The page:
After I got back [from teaching and traveling overseas], I got a job with human services in Clare County. Eventually I became a children’s protective services worker. Which was an important job, but it was a difficult job. You run into some really ugly situations.
At the time, McBain’s high school counselor was retiring and the new principal was one of my former teachers and he asked if I’d be interested. And I thought, that’s a job I could really get into. So, I quit the human services and became a counselor for twenty years up in McBain.

MP: I can imagine you’ve probably had an impact on a lot of students over the years.
Jon: In fact, today I went to buy these new shoes, and the clerk was one of my former students – she said, “Jon, you know, you really helped me – I’m not sure I could’ve made it through high school without you.” I said, “Really? Really? Well, I guess we did have to dance around some of those teachers didn’t we?!”
It is so nice to bump into former students. I’m surprised how often it happens. That has really given me a sense of purpose. I like to help people, and I think the idea of helping some of my former students was one of the greatest things that ever happened to me, you know.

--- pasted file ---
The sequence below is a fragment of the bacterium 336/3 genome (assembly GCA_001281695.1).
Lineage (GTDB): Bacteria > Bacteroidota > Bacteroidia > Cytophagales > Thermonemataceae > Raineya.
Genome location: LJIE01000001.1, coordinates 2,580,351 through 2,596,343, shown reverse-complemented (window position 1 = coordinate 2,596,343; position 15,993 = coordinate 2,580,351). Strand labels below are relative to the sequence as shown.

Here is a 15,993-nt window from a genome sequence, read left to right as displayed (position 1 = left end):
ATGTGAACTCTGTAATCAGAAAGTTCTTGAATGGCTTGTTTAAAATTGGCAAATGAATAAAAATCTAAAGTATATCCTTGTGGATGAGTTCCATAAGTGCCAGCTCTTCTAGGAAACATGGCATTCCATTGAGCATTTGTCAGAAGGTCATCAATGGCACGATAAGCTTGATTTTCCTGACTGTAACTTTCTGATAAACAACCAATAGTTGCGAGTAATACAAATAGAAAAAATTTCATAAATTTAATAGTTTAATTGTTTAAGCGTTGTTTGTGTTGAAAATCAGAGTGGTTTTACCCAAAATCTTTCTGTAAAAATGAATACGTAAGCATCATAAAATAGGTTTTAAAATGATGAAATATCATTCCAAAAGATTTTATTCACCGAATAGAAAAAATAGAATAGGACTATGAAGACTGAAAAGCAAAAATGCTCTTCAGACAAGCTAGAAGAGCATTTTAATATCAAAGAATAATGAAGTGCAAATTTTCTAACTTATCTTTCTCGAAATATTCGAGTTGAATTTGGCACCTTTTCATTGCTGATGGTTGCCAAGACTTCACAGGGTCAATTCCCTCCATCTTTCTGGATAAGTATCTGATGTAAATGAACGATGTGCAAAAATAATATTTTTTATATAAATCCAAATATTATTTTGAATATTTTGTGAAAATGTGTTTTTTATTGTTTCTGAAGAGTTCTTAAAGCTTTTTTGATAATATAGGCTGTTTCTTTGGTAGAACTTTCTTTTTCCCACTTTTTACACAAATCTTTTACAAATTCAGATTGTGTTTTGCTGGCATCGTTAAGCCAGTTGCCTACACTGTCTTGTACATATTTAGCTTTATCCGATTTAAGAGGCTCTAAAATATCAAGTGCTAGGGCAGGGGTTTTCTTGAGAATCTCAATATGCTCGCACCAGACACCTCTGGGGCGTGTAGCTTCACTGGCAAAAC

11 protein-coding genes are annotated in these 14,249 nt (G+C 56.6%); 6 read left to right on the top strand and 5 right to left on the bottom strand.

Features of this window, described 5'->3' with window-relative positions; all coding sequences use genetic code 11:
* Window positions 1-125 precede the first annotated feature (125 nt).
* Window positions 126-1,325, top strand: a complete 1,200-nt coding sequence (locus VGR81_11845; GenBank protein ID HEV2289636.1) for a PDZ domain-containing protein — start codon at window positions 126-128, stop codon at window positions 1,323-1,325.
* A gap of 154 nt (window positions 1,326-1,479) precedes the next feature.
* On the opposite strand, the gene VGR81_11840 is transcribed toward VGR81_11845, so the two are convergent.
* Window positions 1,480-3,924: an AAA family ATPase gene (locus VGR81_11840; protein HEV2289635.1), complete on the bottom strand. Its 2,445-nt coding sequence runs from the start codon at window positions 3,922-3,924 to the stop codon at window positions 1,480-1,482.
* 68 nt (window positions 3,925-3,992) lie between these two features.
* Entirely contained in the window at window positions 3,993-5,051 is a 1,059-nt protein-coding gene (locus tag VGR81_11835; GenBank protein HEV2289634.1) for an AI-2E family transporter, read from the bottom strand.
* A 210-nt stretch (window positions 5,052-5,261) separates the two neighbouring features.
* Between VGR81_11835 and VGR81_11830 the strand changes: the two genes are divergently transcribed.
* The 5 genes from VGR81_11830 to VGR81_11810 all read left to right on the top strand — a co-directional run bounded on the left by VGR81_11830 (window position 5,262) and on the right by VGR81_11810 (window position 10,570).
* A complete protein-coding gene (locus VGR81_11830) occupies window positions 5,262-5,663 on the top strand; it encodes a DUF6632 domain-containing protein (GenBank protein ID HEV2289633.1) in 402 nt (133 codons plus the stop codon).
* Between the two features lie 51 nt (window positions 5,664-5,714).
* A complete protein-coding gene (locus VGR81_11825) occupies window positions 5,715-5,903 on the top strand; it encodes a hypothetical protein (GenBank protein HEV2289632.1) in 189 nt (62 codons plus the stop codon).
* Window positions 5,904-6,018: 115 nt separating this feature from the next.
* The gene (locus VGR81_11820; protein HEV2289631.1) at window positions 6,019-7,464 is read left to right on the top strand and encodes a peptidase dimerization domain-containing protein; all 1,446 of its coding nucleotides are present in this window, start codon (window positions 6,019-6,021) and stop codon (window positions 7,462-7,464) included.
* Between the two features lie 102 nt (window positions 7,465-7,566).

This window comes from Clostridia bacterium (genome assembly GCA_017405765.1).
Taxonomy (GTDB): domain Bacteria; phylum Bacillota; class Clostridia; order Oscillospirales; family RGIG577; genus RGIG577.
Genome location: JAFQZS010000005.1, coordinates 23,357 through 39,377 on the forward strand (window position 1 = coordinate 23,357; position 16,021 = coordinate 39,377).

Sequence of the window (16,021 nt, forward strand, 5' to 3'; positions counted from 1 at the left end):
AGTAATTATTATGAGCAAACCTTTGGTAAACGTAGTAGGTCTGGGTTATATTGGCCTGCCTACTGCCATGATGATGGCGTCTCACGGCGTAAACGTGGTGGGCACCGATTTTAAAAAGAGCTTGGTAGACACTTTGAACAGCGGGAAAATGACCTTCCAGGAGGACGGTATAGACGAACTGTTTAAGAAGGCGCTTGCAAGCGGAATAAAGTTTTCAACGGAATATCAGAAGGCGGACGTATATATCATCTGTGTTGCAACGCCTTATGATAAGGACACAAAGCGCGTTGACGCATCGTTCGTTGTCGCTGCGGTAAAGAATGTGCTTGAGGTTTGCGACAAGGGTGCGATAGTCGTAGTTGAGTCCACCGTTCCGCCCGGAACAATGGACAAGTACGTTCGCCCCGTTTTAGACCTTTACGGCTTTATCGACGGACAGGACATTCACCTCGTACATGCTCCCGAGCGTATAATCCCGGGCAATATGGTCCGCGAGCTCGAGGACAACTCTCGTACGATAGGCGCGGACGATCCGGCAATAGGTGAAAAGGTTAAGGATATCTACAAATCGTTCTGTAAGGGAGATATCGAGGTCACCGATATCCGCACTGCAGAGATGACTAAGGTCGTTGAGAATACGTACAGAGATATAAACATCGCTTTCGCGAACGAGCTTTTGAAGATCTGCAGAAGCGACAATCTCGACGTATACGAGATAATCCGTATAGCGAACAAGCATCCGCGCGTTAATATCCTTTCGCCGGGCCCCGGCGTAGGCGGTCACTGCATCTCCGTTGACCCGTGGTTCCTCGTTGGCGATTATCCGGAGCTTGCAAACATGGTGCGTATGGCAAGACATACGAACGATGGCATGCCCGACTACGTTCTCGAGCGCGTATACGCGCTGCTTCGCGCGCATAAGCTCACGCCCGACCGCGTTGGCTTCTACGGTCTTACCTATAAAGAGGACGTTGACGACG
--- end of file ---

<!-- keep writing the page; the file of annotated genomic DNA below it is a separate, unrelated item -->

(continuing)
For twenty years I was a counselor in McBain. I retired in 2007. Before that, I was the area rep for exchange students. So, I would have all these exchange students come to Marion or McBain. Sometimes I felt sorry for them because they really wanted to go to California or New York or Florida and they ended up in Marion or McBain. So, I sometimes would organize these little trips. We’d go to Toronto or Chicago or Florida or the west coast. And because I did that, they would sometimes invite me to visit their countries and stay with them.
I went to Europe eleven times. Sometimes to visit exchange students, sometimes to visit relatives in the Netherlands.

Old photo as it appeared in 1976 Marion High School yearbook, where Jon taught social studies.  He later spent 20 years in McBain as their guidance counselor.

Old photo as it appeared in 1976 Marion High School yearbook, where Jon taught social studies. He later spent 20 years in McBain as their guidance counselor.

MP: That’s a lot of trips to Europe!
Jon: Yes. I really like Europe. I’ve visited some exchange students in South America. Every ten years I’d try to go on a major trip – not just a two-week trip somewhere.

MP: I’d call a two-week trip a major trip.
Jon: I was laid off from my human services job [in Clare] and so I went to Europe for three months – how did I do it for three months on a shoe-string budget? Well, I had a backpack. I flew one way into London, then I went to the Netherlands, of course! Family, family, family. I just watched my money carefully and I went to ten different countries. As it got colder in the fall and winter, I went to Greece and Italy and Spain and I met all kinds of people. You know how they talk about the grand tour of Europe – London, Paris, and all that? So, I did that, but it wasn’t really a tour, it was just kind of freelancing, with my little backpack, taking the bus. It was a wonderful, wonderful experience. But that was before I started working with exchange students.